Ti, Do!

No doubt, though, the real draw for many will be the other aspect that this game offers. The capability to make your own music compositions that serve as levels themselves. Just be careful to make sure you hit the tutorial button before beginning since you will not be given one unless you do so. The creator is fairly simple and straightforward once you know how to access all the menus to change things such as the instrument being used or the style of block you are placing. It’s quite easy to make your own song, provided you have an ear for music and the patience to spend the time putting it into the system. There is a lot of room for creativity, even if I am not musically gifted enough to utilize it to it’s full extent. You can save up to forty songs at a time, which is more than enough slots for most people.

The addition of a system in the game to generate song sections based off of the input that you provide of what kind of sound is available, but there is only a few options for each of the instruments so if you want some thing specific, you’re going to have to built that yourself or use the generated section as a basis and building block for your own creation. Of course, you do have to keep in mind your little smiling and jumping block is going to need to get through the level if you want to be able to play the whole thing yourself as a level and not just listen to it. The addition of a mode which allows you to build in 3d like the level appears rather than the typical grid, does help give a better idea of what exactly the level might look like, though, especially for those who might want to just build a level and worry about how it sounds later.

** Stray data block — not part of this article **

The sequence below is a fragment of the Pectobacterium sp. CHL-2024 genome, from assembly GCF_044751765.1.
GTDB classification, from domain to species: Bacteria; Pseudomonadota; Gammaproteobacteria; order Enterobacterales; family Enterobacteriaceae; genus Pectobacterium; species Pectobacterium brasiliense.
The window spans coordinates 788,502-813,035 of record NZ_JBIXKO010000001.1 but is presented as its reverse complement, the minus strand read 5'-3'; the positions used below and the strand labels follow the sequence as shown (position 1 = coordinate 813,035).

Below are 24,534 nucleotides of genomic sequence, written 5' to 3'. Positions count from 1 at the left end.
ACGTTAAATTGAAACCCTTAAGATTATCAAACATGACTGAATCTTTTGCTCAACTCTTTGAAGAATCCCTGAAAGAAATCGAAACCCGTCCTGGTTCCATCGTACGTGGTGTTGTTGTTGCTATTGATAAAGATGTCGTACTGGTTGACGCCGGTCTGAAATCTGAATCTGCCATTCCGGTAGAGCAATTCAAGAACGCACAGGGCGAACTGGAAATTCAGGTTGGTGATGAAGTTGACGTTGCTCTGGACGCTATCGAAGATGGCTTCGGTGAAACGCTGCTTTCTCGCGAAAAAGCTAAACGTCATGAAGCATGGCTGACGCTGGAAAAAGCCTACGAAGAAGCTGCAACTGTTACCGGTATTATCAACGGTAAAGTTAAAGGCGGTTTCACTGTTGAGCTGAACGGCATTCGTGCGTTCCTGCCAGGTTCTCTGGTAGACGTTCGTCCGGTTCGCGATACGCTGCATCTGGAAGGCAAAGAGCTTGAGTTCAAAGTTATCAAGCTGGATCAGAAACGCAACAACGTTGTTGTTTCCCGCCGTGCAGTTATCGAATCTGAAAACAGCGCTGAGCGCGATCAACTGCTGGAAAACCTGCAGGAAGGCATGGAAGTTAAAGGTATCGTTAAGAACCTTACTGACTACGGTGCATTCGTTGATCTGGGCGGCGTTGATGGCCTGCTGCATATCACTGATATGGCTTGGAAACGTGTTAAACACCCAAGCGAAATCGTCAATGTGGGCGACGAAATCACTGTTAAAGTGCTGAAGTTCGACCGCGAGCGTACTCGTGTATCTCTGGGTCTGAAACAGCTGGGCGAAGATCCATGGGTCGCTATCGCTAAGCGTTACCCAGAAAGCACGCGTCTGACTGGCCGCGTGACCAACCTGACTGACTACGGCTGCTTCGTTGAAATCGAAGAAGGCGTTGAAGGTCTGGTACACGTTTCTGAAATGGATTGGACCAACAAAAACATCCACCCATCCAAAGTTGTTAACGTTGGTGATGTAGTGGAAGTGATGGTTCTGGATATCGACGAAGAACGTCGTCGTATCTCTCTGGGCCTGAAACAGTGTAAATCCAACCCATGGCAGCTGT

The “I Made A Bad Song” from above, in 3d building mode

Building a level can be slow at times, thanks to the lack of touch screen support. Everything is going to have to be done through button presses through a grid based system. It works in it’s simplicity, but the ability to merely touch where I wanted my blocks to be rather than moving through the grid would have been a big help, but it is by no means a deal breaker. The one thing that is it is actually a bit disappointing to see is that there does not appear to be any function to share your level/composition or look at the ones of others. I’ll be the first to admit that this is a bit much to ask of what is a fairly budget title, but it does mean that if you want to share what you have created, it will have to be locally and with those you can convince to have a go on your musical platforms.

Overall, as a budget platforming and music creation tool, ZikSquare gets the job done. The musically inclined or a creative child are more likely to get something out of the music creator than anyone else, but if you’re just looking to scratch a quick platforming itch now and then with a variety of musical genres, you’re likely to get a little fun out of it here and there.

Once More, From The Top

Pros

  • Variety of musical genres in the platform levels
  • Simple to understand and versatile level creator

Cons

  • Some levels have a steep difficulty curve
  • Minor gameplay quirks that will turn off some players
  • Hard to share your creations

Verdict
With two ways to play, this game will bring out the composer in you, even if the platforming can take a bit to get a handle on.
3/5